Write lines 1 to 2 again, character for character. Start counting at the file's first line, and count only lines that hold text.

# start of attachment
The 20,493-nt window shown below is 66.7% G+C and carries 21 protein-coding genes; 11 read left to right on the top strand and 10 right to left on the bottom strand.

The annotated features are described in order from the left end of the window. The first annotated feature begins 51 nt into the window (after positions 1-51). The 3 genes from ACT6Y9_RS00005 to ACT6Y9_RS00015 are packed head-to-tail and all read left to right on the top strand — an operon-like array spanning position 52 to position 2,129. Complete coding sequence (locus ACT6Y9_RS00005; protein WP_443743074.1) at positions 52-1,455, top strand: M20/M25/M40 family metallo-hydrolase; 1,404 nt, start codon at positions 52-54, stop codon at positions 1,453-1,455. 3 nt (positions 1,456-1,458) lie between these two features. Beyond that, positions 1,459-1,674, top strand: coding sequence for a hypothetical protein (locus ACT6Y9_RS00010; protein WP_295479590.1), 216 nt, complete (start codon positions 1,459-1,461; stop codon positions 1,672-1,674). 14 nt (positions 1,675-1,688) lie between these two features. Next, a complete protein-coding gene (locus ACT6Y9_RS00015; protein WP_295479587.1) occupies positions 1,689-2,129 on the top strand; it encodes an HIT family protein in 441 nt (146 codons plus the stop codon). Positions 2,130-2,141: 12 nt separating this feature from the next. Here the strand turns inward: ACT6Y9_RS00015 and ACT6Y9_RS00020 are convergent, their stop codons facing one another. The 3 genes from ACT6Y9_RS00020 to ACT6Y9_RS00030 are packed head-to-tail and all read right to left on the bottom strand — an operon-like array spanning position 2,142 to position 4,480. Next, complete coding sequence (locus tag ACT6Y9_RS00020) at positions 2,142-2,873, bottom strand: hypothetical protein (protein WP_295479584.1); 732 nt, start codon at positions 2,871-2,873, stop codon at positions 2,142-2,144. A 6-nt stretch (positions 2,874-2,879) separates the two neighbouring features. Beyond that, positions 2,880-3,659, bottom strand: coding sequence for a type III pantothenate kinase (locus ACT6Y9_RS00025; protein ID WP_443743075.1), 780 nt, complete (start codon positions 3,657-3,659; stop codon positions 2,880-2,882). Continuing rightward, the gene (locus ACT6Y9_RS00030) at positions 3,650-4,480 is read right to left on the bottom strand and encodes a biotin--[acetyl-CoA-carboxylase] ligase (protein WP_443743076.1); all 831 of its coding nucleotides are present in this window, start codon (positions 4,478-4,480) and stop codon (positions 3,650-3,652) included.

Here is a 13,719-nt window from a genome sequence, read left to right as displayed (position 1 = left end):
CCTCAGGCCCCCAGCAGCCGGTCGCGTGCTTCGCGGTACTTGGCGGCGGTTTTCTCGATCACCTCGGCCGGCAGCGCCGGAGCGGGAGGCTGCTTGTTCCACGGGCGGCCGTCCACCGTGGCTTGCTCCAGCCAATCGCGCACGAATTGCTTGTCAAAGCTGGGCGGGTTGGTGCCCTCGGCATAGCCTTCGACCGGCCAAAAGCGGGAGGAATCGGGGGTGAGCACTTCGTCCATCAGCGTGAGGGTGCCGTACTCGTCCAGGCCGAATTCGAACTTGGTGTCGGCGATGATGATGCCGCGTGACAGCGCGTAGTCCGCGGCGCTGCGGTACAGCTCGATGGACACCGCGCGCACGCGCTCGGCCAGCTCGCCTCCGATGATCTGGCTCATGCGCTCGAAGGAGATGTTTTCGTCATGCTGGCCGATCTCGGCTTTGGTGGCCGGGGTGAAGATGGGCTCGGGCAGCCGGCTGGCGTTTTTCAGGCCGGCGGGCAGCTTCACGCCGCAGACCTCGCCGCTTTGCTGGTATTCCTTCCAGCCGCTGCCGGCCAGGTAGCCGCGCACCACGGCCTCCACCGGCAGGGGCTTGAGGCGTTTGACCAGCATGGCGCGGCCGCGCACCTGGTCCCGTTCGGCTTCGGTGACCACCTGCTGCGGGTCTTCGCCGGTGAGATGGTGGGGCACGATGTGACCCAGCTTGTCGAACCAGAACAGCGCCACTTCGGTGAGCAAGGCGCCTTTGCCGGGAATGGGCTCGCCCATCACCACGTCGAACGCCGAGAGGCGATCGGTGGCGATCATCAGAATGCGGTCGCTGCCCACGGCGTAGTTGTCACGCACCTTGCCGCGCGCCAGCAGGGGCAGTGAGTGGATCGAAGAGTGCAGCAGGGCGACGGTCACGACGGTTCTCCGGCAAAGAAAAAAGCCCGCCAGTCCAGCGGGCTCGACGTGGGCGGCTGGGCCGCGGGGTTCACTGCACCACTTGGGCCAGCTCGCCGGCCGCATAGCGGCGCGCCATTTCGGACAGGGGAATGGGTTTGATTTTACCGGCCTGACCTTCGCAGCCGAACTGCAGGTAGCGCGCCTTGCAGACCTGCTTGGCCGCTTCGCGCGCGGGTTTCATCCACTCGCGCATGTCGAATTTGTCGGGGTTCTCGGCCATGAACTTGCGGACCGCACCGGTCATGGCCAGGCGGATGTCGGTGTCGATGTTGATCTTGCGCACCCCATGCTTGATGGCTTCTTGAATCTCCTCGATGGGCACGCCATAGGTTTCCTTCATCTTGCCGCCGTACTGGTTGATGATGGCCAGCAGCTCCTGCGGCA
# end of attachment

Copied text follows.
The 20,493-nt window shown below is 66.7% G+C and carries 21 protein-coding genes; 11 read left to right on the top strand and 10 right to left on the bottom strand.

The annotated features are described in order from the left end of the window. The first annotated feature begins 51 nt into the window (after positions 1-51). The 3 genes from ACT6Y9_RS00005 to ACT6Y9_RS00015 are packed head-to-tail and all read left to right on the top strand — an operon-like array spanning position 52 to position 2,129. Complete coding sequence (locus ACT6Y9_RS00005; protein WP_443743074.1) at positions 52-1,455, top strand: M20/M25/M40 family metallo-hydrolase; 1,404 nt, start codon at positions 52-54, stop codon at positions 1,453-1,455. 3 nt (positions 1,456-1,458) lie between these two features. Beyond that, positions 1,459-1,674, top strand: coding sequence for a hypothetical protein (locus ACT6Y9_RS00010; protein WP_295479590.1), 216 nt, complete (start codon positions 1,459-1,461; stop codon positions 1,672-1,674). 14 nt (positions 1,675-1,688) lie between these two features. Next, a complete protein-coding gene (locus ACT6Y9_RS00015; protein WP_295479587.1) occupies positions 1,689-2,129 on the top strand; it encodes an HIT family protein in 441 nt (146 codons plus the stop codon). Positions 2,130-2,141: 12 nt separating this feature from the next. Here the strand turns inward: ACT6Y9_RS00015 and ACT6Y9_RS00020 are convergent, their stop codons facing one another. The 3 genes from ACT6Y9_RS00020 to ACT6Y9_RS00030 are packed head-to-tail and all read right to left on the bottom strand — an operon-like array spanning position 2,142 to position 4,480. Next, complete coding sequence (locus tag ACT6Y9_RS00020) at positions 2,142-2,873, bottom strand: hypothetical protein (protein WP_295479584.1); 732 nt, start codon at positions 2,871-2,873, stop codon at positions 2,142-2,144. A 6-nt stretch (positions 2,874-2,879) separates the two neighbouring features. Beyond that, positions 2,880-3,659, bottom strand: coding sequence for a type III pantothenate kinase (locus ACT6Y9_RS00025; protein ID WP_443743075.1), 780 nt, complete (start codon positions 3,657-3,659; stop codon positions 2,880-2,882). Continuing rightward, the gene (locus ACT6Y9_RS00030) at positions 3,650-4,480 is read right to left on the bottom strand and encodes a biotin--[acetyl-CoA-carboxylase] ligase (protein WP_443743076.1); all 831 of its coding nucleotides are present in this window, start codon (positions 4,478-4,480) and stop codon (positions 3,650-3,652) included.